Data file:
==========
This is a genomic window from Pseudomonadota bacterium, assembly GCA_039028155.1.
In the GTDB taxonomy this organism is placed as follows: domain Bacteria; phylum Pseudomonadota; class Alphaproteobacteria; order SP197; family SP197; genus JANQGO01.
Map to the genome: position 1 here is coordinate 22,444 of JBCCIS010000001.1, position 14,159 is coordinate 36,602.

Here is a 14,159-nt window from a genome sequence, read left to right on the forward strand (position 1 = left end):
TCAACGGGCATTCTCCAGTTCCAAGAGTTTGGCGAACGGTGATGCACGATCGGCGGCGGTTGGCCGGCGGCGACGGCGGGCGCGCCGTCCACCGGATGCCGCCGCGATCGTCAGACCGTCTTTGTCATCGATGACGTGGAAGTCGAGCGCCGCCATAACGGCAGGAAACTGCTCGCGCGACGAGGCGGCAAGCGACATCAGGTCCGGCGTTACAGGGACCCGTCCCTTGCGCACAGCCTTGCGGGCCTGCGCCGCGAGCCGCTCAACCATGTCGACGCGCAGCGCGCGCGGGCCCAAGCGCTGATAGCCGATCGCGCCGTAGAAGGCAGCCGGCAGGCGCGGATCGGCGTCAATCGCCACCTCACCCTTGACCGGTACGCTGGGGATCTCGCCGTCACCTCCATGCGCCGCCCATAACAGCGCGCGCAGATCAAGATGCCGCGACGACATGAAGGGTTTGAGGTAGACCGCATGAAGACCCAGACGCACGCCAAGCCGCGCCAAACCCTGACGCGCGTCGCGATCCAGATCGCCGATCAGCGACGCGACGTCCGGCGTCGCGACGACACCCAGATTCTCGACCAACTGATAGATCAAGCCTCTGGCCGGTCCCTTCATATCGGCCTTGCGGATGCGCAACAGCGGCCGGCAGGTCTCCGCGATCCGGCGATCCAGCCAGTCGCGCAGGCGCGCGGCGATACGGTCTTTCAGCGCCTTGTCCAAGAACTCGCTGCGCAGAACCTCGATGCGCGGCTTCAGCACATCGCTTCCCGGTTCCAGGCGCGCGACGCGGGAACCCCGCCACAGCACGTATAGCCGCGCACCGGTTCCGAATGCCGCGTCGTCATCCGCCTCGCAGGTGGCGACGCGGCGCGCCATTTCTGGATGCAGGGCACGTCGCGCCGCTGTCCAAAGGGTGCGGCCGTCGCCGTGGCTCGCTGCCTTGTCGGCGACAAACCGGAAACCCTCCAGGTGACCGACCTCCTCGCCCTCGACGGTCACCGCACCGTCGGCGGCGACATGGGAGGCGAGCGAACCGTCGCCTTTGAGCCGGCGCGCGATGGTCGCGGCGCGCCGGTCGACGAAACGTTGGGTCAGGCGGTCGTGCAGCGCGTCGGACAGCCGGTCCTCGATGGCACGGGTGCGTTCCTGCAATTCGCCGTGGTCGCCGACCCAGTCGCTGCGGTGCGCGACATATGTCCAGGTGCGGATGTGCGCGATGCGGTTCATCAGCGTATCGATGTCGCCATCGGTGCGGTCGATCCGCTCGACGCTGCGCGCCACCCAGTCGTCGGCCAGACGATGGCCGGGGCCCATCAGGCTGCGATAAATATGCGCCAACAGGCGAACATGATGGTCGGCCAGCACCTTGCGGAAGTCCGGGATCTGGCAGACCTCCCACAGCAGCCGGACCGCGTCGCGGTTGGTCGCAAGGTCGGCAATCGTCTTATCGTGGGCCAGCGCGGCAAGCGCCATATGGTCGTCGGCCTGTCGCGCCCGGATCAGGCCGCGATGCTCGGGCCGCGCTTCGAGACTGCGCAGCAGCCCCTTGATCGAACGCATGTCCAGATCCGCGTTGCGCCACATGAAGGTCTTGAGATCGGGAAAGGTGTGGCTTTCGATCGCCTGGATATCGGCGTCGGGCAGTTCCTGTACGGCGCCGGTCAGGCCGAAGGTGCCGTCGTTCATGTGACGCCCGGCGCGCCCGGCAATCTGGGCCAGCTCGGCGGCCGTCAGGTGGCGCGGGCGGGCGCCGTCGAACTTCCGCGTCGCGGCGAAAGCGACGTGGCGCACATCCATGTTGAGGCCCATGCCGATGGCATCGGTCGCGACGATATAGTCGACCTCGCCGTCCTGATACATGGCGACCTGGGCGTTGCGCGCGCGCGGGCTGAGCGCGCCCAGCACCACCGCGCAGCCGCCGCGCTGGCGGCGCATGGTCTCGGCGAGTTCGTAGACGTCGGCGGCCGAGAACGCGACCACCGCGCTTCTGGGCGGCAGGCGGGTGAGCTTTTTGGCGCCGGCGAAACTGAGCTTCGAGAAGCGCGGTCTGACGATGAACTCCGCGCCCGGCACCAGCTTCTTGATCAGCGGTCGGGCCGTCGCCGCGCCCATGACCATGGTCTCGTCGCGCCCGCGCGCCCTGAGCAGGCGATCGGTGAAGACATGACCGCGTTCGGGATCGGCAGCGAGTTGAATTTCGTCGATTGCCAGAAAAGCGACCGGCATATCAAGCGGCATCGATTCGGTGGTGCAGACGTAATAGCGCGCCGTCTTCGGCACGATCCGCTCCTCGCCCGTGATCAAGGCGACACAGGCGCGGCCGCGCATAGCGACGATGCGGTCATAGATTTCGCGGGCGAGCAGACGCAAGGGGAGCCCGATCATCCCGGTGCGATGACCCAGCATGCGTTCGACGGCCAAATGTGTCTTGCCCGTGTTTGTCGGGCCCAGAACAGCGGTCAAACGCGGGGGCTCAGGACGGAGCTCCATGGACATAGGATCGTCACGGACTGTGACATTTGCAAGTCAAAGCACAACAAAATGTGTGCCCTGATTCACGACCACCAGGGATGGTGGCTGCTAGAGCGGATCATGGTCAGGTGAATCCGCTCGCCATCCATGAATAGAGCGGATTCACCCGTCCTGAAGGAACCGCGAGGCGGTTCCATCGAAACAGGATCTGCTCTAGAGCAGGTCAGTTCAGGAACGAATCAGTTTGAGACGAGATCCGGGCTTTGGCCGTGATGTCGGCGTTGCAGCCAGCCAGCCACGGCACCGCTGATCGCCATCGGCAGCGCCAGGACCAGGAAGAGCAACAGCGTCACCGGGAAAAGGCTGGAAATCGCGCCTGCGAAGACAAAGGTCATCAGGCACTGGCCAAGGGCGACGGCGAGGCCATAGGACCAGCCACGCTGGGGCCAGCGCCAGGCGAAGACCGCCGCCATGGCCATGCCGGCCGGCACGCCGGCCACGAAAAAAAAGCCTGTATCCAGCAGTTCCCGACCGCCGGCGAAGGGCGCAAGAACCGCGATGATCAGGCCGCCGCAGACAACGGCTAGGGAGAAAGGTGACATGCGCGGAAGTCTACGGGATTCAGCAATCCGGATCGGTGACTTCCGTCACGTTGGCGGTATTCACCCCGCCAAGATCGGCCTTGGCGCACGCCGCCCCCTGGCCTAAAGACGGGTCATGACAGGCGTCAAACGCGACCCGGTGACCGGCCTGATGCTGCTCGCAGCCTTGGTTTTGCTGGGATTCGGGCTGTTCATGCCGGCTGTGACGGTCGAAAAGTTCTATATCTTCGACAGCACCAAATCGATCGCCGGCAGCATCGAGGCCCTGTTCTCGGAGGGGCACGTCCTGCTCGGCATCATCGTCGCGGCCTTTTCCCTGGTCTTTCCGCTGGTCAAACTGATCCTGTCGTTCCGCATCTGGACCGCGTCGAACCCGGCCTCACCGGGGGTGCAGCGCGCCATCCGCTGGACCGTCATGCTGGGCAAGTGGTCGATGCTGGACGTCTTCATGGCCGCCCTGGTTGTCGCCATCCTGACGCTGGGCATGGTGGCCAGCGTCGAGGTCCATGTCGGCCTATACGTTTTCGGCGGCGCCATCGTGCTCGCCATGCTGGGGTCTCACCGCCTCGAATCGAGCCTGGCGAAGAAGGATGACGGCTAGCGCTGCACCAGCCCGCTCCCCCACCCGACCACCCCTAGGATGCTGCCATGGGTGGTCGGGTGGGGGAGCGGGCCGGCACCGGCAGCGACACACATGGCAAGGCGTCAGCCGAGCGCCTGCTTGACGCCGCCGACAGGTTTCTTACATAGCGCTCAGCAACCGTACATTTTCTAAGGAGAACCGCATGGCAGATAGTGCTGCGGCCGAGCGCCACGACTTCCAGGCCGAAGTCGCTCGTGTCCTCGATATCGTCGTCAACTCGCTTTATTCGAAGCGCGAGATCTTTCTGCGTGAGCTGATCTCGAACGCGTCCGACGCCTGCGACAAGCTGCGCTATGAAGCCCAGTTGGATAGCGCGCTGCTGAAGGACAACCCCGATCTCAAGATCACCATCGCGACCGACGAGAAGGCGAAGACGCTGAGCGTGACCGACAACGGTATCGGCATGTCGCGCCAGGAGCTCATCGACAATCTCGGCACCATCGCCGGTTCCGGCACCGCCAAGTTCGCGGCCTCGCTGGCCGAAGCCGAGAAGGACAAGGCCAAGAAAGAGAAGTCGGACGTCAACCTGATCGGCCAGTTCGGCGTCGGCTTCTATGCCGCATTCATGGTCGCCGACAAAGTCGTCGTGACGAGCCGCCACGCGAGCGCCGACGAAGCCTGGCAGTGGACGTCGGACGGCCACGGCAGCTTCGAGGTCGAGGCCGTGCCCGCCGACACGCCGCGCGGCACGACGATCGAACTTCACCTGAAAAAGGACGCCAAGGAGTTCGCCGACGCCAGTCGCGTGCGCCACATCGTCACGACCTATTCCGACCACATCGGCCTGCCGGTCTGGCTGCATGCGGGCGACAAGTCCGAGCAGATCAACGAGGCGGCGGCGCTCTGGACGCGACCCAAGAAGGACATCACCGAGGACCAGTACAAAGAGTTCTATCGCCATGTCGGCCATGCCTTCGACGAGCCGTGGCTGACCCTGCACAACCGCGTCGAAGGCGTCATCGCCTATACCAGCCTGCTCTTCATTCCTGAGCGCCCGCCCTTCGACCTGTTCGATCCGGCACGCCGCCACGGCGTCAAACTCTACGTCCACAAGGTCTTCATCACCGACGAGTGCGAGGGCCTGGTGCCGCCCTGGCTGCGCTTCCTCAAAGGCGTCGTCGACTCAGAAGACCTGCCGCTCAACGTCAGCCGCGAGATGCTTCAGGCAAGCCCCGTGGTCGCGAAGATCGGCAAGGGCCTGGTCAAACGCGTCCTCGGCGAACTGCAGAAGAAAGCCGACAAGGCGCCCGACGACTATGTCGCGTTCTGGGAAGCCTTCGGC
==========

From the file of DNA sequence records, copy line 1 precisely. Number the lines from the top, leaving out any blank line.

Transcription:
This is a genomic window from Pseudomonadota bacterium, assembly GCA_039028155.1.